The Anti-Capitalist Guide to Holiday Gift-Giving

Hypothesis #1: Christmas is the ultimate capitalist holiday. It activates our ever-present urge to consume, lowers our threshold of resistance, gives us the excuse we need to click “buy.” Christmas has brainwashed us to regard retail items as tokens of love. It funnels our personal feelings into the well-worn grooves of corporate profit. As a holiday and former holy day, it has been emptied of all festivity, play, and ritual except that which is market-driven. Or to put it another way, Christmas has become the high holy day of capitalism, not Christianity.

Hypothesis #2: Gift-giving represents one of the oldest ways to resist and subvert capitalism. It rejects the idea of an equal exchange, an object traded for its exact equivalent in money with no emotional residue, in favor of imbalance, surplus, and the messy transferral of meaning. A gift is a generosity that asks nothing in return but creates or accentuates a relationship between giver and receiver. Gift-giving in the form of philanthropy can help heal some of capitalism’s wrongs. Personal gift-giving can help puncture the spectacle of reality created by mass media and return us to the realm of immediacy.

So which is it?

I find it very hard to disentangle one from the other, not least because they aren’t mutually exclusive. Hypothesis #1 describes the purchase and Hypothesis #2 the gift. You could argue that the knot can be cut simply by opting out of Amazon and big box retailers, and choosing locally made, homemade, or heirloom gifts, thus restoring meaning to gift-giving by circumventing the marketplace. But this dodges the paradox in favor of oversimplification. The handmade gift can be inadequate; the retail gift can change a life (prime example: a book. Such as Lewis Hyde’s The Gift).

No, the two meanings of gift-exchange are deeply intertwined. It’s hard to argue that giving something away for free is a radical act when that is exactly the marketing strategy being trumpeted by the latest new media gurus. Yet it’s equally hard to believe that capitalism has co-opted absolutely everything when it is still possible to be moved—whether unsettled or uplifted—by an unanticipated gift, like walking into an art gallery and being offered a gold-wrapped candy from a never-exhausted supply.

I can’t offer you a glossy visual spread of the 25 best items under $25 to give your loved ones. I can’t ventriloquize Marcel Mauss. But I can tell you what I think constitutes a good gift:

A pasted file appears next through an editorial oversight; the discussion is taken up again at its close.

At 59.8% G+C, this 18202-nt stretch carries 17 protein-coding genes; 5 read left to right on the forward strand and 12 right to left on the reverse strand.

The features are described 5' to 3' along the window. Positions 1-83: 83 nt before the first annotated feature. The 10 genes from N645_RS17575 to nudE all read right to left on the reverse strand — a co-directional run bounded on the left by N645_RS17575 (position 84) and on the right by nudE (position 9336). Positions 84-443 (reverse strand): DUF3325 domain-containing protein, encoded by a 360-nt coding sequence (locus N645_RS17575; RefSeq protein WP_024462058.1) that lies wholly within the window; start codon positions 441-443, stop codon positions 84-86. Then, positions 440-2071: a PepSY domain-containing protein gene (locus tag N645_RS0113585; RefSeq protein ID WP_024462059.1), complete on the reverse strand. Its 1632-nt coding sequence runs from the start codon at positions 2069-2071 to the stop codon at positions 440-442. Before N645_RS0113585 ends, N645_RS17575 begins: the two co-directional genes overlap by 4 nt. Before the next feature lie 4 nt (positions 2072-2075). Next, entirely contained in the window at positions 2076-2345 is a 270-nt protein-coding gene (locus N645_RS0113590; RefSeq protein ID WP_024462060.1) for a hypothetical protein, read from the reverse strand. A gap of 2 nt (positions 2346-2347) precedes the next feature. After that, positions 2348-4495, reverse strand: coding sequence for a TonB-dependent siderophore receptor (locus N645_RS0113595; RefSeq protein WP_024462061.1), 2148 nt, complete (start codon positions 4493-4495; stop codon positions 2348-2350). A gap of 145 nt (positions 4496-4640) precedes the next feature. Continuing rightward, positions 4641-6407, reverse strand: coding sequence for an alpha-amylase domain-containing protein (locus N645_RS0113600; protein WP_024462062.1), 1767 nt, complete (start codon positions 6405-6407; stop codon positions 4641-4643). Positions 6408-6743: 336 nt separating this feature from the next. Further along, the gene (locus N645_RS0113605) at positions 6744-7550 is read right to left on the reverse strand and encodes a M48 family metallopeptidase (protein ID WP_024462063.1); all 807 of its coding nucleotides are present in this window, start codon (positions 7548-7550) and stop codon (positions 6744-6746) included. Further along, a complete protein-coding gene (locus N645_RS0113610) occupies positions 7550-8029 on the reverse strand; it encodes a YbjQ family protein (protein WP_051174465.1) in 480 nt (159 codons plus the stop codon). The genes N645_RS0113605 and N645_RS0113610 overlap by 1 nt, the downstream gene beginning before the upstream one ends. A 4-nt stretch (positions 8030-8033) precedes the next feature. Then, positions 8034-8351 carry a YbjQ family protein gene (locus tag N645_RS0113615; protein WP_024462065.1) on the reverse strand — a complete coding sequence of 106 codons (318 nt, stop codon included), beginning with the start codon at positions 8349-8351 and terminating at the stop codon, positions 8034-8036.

1. It has to hurt. For a gift to be truly meaningful, it has to contain a piece of yourself, and it should be a big deal to give away that piece. At the very least, it should be risky—you should be willing to risk being hurt if your gift does not hit its mark. But perhaps more than that, it should be something slightly bigger or slightly more personal than you can easily part with. That’s when you know you are being generous—if the easier choice would be to keep it.
  1. It has to move. A gift that is successful prompts the recipient to make a gift of her own. Not necessarily to the original giver, and not necessarily in a form that mimics the original gift. But the point of the exercise is that the generosity, the spirit of the gift, the giftiness of it, the thing that wounds the giver, transfers to the recipient, and bestows on her a kind of wealth that, in the best of circumstances, she should feel moved to put back into circulation. Good gifts are like library books that you can never find on the shelf.
  1. It has to be part of a story. You know how, at Christmas and birthdays, the opening of a gift often prompts a wordy gift explanation from the giver? I used to think those sentences were a sign of the gift’s inadequacy. A good gift shouldn’t need a bunch of framing text. But now I know that these words are almost entirely the point. A gift should be the punchline of a story, or the opening sentence, or a perhaps just the perfect ending of a chapter in the middle of a long novel.

Most of the gifts I give this year will not match these criteria, but I’m aiming in that direction: risk, movement, and story.

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